“I’m excited to see and adapt my content knowledge to this huge audience and people who have never been able to take a pharmacology class in their lives or may not see the potential of science in their own lives or why it’s important now may see an application on why it’s important and say ‘huh, now I understand.’”

Kweik works in the Generation Rx lab at COSI, which teaches visitors about the potential dangers of prescription drugs. Her class will be about the same thing.

 “…we have an experiment where they have to figure out what gave Bobby heart burn…”

Kweik’s class won’t start for another 7 months, but she’s already getting emails from potential students as far away as New Zealand and Arizona.

But using technology in college classrooms is nothing new.

Back on the Ohio State campus, chemistry professor Matthew Stoltzfus, aka Dr. Fus (FOOS) is quizzing his students on last night’s lecture.

Stolzfus has been using what’s called the inverted classroom model for a couple years now. Inverted classes are ones in which students watch lectures at home, and do homework in class. Stolzfus posts his lectures online, and spends classroom time answering questions and helping students workout problems.

Freshman Adam Bross admits he doesn’t watch every lecture.

“Not all of them. But a good amount. It’s hard to find time and willpower and watch every single one. Like earlier in the year I watched less, now I try to watch more now that I don’t know it.”

Stoltzfus knows that, but it doesn’t bother him.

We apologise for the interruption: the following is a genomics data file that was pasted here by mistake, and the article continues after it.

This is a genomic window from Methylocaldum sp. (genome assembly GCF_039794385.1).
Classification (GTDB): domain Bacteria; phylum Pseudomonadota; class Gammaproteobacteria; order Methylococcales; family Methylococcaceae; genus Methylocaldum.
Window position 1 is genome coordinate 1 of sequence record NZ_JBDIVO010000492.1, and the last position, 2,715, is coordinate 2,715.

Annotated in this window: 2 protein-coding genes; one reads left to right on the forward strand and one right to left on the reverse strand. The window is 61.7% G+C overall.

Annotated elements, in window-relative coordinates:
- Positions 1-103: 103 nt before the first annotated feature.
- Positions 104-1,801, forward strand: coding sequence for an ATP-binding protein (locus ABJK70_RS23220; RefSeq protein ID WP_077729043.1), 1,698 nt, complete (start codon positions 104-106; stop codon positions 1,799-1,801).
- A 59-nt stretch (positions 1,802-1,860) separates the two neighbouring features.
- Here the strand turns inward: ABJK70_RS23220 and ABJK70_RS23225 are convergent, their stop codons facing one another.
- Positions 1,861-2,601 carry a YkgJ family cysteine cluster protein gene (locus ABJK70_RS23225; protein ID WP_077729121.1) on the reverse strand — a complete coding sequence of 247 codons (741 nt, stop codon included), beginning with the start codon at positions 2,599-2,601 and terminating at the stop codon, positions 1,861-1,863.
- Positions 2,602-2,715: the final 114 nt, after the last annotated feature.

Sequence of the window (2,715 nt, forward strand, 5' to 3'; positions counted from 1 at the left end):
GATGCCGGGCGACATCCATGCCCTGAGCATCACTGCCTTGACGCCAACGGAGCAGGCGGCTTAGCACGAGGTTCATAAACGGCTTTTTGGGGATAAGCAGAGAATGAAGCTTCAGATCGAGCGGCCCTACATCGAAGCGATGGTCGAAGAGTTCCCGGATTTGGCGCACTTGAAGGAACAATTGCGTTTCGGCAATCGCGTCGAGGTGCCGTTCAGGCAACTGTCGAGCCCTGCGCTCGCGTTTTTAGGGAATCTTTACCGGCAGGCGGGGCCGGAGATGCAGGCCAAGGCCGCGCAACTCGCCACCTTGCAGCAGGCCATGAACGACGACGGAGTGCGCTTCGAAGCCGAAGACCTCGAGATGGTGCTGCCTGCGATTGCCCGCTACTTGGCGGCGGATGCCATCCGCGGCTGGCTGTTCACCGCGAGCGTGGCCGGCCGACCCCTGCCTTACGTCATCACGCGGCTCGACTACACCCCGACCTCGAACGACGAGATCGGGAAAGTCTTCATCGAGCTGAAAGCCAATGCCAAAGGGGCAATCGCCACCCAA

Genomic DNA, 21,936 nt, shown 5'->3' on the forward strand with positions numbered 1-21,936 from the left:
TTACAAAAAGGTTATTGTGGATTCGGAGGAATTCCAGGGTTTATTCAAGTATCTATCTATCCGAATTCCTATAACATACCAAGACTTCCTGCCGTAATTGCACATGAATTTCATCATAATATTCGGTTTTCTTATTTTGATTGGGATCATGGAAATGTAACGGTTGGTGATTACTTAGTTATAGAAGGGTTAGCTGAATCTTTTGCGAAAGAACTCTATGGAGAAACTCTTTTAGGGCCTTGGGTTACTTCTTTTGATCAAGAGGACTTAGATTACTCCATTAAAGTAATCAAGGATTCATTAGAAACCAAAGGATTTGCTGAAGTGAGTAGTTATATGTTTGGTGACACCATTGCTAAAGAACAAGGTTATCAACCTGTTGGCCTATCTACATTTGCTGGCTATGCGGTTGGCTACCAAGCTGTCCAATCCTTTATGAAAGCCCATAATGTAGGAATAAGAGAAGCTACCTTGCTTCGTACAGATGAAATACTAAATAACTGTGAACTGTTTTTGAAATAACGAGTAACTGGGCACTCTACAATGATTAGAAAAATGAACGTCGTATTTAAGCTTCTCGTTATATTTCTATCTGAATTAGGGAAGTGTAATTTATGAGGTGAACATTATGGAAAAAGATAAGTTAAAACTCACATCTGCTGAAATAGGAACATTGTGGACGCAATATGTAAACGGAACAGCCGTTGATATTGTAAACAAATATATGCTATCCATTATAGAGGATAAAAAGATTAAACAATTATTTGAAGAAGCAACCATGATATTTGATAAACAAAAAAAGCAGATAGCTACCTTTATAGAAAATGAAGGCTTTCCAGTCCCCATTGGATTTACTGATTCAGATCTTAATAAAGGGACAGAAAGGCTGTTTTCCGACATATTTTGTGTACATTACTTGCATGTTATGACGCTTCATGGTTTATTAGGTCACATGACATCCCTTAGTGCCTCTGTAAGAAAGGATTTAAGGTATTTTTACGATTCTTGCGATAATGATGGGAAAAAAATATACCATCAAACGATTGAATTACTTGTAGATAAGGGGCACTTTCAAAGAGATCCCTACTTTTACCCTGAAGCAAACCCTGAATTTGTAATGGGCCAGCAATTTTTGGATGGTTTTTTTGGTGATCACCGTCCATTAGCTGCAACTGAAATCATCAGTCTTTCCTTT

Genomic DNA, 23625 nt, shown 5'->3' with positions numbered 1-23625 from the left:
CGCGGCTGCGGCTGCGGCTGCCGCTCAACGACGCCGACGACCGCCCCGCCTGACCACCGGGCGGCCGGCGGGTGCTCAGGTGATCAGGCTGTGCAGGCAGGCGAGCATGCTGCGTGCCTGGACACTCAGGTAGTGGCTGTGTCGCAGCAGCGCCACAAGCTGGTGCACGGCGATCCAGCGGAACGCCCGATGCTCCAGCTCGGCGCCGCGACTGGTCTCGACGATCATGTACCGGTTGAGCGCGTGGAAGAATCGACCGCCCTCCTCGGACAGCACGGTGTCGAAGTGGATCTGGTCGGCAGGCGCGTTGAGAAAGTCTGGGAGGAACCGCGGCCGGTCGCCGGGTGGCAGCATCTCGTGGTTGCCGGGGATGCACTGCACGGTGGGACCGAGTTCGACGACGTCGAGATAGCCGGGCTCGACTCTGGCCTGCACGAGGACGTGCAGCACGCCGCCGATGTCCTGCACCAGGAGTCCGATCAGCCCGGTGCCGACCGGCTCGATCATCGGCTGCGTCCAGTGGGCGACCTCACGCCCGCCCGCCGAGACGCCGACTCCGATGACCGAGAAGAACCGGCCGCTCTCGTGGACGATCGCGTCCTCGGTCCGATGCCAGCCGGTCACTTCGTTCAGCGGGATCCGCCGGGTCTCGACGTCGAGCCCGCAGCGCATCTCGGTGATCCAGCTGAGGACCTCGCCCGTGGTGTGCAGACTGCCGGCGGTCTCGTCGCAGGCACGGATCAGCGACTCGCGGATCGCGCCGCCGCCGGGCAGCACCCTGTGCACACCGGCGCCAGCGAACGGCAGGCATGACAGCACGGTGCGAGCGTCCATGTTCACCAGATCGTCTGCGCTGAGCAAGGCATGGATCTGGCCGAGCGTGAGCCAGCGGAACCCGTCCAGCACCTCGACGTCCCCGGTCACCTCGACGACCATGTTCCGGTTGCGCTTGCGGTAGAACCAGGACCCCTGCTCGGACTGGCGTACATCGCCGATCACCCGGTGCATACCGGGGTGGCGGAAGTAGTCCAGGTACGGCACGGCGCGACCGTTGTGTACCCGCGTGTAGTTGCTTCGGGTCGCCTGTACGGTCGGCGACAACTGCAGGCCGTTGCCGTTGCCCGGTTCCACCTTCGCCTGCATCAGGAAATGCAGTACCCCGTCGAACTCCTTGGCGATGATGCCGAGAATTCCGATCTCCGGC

“Everybody thinks videos are going to ruin education. Well I would point across the street here to the chemistry library across the street, we have book on books on books on all of these chemistry topics. The content was out there before; we’re just putting it in a different format.”

Dartmouth professor and higher ed blogger Joshua Kim has been monitoring the MOOC movement for a while.

He says MOOC’s have a lot of promise, but he’s full of reservations.

“I do not think that MOOC’s will be the solution to the very real issues and problems of rising costs, unequal quality and limited access to higher education. MOOC’s might be part of the solution but they are not the solution. So I worry that they are being overhyped and oversold.”

MOOC’s sound great. But even its biggest cheerleaders have concerns.

Here’s Wayne Carlson of Ohio State again.

“It’s a very utopian world where you want knowledge for knowledge sake.”

But the problem with utopian ideas?

“They don’t scale to the real world.”

Employers want to see how you did in that course, universities want to make money, students want to get credit for the classes they take, and professors don’t want to see their jobs outsourced to computers.

Add Your Comment
Name:

Location: